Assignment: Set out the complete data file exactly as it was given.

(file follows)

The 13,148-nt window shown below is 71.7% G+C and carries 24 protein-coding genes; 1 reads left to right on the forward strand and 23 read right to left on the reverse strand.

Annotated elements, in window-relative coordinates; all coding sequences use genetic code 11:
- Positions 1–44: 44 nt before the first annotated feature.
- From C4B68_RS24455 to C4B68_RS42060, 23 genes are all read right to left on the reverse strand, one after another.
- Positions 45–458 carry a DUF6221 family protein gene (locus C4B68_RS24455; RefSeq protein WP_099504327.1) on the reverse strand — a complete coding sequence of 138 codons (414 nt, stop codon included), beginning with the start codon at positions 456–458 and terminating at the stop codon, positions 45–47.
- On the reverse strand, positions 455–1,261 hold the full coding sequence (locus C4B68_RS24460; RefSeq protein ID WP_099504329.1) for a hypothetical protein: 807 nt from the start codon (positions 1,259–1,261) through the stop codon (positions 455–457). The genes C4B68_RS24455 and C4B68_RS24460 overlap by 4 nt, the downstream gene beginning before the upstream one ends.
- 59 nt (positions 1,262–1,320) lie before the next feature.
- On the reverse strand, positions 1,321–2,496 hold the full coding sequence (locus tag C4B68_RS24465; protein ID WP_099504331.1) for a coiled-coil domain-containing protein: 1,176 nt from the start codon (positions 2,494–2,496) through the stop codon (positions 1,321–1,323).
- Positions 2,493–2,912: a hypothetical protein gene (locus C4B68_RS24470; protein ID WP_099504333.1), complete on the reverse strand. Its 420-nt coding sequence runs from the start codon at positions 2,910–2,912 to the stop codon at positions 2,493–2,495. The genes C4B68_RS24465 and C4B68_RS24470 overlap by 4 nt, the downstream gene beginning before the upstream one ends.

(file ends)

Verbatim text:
The 13,148-nt window shown below is 71.7% G+C and carries 24 protein-coding genes; 1 reads left to right on the forward strand and 23 read right to left on the reverse strand.

Annotated elements, in window-relative coordinates; all coding sequences use genetic code 11:
- Positions 1–44: 44 nt before the first annotated feature.
- From C4B68_RS24455 to C4B68_RS42060, 23 genes are all read right to left on the reverse strand, one after another.
- Positions 45–458 carry a DUF6221 family protein gene (locus C4B68_RS24455; RefSeq protein WP_099504327.1) on the reverse strand — a complete coding sequence of 138 codons (414 nt, stop codon included), beginning with the start codon at positions 456–458 and terminating at the stop codon, positions 45–47.
- On the reverse strand, positions 455–1,261 hold the full coding sequence (locus C4B68_RS24460; RefSeq protein ID WP_099504329.1) for a hypothetical protein: 807 nt from the start codon (positions 1,259–1,261) through the stop codon (positions 455–457). The genes C4B68_RS24455 and C4B68_RS24460 overlap by 4 nt, the downstream gene beginning before the upstream one ends.
- 59 nt (positions 1,262–1,320) lie before the next feature.
- On the reverse strand, positions 1,321–2,496 hold the full coding sequence (locus tag C4B68_RS24465; protein ID WP_099504331.1) for a coiled-coil domain-containing protein: 1,176 nt from the start codon (positions 2,494–2,496) through the stop codon (positions 1,321–1,323).
- Positions 2,493–2,912: a hypothetical protein gene (locus C4B68_RS24470; protein ID WP_099504333.1), complete on the reverse strand. Its 420-nt coding sequence runs from the start codon at positions 2,910–2,912 to the stop codon at positions 2,493–2,495. The genes C4B68_RS24465 and C4B68_RS24470 overlap by 4 nt, the downstream gene beginning before the upstream one ends.